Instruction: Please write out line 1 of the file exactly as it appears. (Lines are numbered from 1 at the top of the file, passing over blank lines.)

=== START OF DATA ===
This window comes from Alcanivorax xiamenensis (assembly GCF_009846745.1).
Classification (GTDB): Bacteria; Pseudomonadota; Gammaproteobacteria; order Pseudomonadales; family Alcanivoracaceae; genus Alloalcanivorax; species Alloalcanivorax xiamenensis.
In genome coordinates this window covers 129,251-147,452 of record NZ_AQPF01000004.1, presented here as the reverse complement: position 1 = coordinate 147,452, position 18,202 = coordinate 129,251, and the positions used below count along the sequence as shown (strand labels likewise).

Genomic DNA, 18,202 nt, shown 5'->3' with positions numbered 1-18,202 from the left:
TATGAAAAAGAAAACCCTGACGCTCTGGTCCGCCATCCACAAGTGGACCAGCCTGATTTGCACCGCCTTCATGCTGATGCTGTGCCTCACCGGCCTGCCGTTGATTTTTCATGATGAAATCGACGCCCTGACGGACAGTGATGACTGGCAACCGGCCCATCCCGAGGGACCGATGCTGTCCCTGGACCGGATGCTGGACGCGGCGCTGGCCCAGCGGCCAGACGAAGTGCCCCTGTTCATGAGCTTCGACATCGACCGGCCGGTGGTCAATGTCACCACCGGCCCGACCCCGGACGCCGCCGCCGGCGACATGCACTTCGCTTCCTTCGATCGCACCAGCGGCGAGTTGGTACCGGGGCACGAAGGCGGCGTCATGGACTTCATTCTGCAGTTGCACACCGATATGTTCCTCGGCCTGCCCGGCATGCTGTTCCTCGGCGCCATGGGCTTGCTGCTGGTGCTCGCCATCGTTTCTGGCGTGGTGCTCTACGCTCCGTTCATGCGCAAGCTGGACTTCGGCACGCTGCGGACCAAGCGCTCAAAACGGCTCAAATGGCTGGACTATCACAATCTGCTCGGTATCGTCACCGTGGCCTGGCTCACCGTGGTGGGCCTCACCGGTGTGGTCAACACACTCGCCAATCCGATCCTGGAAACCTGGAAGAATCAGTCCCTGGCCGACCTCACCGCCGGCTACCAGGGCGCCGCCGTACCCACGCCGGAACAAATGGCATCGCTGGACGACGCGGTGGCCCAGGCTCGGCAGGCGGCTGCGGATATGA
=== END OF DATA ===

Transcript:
This window comes from Alcanivorax xiamenensis (assembly GCF_009846745.1).